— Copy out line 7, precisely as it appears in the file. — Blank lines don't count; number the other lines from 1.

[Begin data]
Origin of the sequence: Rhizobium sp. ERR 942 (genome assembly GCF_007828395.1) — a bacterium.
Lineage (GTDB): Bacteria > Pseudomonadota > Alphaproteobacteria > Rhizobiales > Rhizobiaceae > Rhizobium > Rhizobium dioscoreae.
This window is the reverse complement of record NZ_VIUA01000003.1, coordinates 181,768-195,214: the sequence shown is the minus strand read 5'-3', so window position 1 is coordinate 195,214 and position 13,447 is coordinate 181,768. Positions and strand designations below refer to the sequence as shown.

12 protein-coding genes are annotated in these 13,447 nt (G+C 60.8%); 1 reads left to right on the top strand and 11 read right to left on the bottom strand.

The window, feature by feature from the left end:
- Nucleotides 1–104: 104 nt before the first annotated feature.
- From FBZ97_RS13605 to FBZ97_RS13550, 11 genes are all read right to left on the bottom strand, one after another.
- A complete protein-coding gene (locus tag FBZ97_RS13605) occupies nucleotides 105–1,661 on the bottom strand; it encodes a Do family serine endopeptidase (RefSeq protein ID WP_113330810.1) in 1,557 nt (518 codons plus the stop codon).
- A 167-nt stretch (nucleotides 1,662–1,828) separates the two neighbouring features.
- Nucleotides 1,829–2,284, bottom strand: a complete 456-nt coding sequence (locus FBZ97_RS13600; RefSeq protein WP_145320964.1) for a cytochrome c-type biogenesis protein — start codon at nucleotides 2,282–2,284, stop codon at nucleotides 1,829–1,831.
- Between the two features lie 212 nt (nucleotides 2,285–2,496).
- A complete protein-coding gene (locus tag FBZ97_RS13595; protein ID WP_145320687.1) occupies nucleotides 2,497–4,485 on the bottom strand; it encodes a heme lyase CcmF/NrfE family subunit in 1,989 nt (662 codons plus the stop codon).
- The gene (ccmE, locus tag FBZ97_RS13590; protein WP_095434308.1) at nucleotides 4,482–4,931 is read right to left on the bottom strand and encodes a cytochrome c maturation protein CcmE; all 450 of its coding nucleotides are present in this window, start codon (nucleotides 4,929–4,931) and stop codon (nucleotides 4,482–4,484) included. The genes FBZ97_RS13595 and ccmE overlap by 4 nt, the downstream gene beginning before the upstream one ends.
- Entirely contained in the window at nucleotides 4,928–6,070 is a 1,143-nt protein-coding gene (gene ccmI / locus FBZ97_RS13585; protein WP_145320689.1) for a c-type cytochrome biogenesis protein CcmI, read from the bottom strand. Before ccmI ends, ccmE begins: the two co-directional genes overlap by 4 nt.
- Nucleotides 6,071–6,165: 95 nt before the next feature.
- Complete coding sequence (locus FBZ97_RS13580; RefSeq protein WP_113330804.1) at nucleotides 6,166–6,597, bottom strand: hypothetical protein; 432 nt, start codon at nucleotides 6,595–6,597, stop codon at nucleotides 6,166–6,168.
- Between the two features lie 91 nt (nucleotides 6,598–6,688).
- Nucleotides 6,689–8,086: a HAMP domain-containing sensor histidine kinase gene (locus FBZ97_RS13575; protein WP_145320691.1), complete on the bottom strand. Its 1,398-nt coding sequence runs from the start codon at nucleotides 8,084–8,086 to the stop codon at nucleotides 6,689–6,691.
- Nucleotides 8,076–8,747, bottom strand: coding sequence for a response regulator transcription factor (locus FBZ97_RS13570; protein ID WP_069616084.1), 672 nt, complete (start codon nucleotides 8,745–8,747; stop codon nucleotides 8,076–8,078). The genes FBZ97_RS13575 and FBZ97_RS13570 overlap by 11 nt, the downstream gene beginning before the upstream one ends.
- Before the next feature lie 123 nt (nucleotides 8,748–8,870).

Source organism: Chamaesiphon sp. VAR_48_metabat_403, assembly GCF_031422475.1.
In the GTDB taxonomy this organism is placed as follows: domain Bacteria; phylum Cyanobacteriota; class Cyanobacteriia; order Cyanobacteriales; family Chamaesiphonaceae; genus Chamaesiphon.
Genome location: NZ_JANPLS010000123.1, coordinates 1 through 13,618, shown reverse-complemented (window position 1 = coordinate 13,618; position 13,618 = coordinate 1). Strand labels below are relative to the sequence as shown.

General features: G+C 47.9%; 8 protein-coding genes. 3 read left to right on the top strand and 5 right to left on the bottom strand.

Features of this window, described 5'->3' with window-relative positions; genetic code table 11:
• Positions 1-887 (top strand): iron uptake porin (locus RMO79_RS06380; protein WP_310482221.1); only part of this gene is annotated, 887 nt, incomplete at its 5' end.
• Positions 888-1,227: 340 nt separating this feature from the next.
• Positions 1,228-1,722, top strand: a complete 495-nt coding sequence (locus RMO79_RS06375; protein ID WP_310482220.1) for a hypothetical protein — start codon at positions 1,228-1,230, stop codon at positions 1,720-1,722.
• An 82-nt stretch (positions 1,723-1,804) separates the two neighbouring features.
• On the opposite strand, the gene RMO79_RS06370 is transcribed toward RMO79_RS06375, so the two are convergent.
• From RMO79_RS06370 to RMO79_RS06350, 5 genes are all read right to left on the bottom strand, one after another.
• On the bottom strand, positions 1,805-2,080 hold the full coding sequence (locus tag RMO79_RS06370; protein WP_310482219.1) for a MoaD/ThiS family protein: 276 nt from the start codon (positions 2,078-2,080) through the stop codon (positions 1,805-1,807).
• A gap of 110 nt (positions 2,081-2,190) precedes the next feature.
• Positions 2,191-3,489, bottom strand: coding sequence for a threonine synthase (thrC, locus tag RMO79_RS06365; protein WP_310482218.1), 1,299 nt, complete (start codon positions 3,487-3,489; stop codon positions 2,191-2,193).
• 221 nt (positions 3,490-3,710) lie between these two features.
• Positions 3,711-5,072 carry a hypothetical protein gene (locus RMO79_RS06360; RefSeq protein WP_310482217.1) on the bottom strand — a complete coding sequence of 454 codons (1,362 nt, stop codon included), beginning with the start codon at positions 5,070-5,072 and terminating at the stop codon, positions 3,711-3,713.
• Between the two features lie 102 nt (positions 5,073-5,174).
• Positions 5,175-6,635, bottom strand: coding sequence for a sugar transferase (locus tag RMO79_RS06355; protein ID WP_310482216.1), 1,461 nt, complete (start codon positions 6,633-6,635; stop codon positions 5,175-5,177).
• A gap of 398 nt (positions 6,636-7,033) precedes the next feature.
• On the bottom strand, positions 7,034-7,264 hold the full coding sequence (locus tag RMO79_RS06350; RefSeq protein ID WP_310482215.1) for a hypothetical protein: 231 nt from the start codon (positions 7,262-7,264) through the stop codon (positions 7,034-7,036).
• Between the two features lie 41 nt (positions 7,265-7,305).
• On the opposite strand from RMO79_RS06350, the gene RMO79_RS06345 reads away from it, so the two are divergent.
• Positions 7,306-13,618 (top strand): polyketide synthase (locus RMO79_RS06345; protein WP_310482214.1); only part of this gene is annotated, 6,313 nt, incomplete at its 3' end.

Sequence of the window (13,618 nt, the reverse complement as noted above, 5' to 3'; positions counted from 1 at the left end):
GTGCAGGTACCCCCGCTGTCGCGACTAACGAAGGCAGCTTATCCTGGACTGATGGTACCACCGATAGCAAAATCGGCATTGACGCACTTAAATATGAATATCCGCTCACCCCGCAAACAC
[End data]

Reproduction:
- From FBZ97_RS13605 to FBZ97_RS13550, 11 genes are all read right to left on the bottom strand, one after another.